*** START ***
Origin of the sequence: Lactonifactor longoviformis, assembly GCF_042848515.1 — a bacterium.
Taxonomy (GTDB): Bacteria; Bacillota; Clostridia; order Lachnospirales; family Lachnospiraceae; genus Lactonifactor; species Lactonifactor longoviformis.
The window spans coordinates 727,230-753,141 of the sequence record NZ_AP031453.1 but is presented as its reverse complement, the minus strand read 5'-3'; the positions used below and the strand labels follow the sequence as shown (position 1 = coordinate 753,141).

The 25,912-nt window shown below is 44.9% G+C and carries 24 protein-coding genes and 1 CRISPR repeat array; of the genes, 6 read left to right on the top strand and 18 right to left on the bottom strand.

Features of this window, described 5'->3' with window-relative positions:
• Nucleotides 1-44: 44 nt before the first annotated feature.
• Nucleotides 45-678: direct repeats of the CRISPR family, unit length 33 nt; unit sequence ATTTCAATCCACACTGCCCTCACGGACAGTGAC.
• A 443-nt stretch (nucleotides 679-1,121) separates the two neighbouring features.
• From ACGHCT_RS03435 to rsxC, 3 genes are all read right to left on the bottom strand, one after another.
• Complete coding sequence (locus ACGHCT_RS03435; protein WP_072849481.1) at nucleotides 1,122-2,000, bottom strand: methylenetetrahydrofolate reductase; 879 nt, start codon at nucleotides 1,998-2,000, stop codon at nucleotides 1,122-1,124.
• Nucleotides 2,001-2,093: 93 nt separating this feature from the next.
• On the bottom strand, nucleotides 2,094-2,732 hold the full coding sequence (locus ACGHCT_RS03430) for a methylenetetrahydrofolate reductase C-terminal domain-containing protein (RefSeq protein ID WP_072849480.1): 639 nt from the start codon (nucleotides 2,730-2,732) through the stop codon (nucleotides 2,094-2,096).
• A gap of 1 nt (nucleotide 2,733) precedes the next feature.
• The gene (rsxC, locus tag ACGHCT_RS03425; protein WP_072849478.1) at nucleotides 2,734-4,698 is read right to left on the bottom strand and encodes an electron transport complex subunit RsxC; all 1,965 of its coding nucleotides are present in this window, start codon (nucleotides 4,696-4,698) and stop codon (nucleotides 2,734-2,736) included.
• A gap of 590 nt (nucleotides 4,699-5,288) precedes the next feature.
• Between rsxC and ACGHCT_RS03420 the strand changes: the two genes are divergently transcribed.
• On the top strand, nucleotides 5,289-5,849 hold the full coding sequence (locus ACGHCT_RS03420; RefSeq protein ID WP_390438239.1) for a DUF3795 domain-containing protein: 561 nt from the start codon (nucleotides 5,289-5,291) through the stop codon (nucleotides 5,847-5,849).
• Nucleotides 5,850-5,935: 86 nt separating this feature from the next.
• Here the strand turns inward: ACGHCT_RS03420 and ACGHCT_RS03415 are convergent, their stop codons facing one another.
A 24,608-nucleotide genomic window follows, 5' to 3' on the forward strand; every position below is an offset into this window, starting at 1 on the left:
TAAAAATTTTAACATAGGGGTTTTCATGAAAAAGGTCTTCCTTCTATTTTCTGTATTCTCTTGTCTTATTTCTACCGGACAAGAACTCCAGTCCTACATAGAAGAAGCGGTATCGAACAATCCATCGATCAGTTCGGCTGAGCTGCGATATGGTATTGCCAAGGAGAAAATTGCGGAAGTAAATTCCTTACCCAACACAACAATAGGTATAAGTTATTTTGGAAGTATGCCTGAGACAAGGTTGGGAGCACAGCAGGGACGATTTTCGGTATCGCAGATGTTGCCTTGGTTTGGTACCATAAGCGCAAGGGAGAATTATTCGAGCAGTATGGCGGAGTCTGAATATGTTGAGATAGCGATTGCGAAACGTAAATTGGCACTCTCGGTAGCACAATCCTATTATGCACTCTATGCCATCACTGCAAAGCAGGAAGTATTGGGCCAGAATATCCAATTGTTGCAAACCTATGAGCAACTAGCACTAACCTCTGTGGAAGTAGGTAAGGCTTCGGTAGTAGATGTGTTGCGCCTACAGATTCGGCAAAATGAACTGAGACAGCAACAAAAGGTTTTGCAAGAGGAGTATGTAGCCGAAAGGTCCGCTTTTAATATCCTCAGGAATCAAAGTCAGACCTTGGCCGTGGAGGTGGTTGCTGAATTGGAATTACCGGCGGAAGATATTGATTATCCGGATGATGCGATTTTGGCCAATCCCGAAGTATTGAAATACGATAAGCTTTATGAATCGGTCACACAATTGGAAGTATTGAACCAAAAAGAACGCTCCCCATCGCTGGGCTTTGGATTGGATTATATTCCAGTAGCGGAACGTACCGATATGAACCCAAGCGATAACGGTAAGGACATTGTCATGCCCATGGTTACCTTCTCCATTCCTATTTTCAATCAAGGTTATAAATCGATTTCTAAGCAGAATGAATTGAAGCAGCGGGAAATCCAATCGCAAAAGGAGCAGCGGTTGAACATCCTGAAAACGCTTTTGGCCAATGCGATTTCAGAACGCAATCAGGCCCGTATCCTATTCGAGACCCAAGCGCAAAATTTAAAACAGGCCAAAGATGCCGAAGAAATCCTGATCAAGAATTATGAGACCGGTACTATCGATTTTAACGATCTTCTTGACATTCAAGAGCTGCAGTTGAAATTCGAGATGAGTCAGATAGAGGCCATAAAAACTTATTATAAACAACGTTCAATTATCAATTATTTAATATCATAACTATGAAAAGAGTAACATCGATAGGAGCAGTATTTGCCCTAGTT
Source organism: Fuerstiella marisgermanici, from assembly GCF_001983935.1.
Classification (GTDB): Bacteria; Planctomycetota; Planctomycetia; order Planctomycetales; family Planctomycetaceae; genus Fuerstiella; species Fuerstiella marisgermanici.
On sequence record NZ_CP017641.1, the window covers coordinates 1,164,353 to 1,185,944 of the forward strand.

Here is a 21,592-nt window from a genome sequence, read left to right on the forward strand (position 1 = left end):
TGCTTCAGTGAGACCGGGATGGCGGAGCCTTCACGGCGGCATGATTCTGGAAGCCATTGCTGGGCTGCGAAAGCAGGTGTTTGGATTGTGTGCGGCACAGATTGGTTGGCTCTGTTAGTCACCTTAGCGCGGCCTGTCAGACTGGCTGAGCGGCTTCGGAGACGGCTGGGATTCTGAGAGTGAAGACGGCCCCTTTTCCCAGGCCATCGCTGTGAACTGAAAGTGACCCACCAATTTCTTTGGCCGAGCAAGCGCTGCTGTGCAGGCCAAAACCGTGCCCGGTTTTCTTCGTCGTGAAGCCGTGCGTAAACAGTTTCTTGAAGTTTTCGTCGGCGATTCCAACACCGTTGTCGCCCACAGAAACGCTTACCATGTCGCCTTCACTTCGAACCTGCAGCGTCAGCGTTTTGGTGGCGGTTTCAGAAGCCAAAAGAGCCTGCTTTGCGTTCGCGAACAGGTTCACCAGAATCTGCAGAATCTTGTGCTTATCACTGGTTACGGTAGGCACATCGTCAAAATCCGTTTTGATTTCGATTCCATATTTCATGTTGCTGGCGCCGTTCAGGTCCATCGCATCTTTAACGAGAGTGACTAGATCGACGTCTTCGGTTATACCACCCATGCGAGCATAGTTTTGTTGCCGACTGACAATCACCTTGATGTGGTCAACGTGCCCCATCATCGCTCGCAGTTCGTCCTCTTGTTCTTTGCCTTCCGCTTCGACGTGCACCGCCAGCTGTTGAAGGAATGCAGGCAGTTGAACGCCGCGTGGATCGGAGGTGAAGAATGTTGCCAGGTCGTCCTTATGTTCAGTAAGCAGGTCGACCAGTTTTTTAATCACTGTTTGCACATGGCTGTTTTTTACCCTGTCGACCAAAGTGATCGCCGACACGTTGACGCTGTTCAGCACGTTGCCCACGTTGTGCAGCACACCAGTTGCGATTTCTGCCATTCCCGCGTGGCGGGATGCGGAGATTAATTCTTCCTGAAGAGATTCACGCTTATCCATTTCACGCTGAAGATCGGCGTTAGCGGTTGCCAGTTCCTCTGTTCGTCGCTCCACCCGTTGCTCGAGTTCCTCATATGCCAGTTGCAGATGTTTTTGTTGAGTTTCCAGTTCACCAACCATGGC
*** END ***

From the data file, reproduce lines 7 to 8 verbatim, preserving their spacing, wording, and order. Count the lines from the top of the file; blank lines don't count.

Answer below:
• Nucleotides 45-678: direct repeats of the CRISPR family, unit length 33 nt; unit sequence ATTTCAATCCACACTGCCCTCACGGACAGTGAC.
• A 443-nt stretch (nucleotides 679-1,121) separates the two neighbouring features.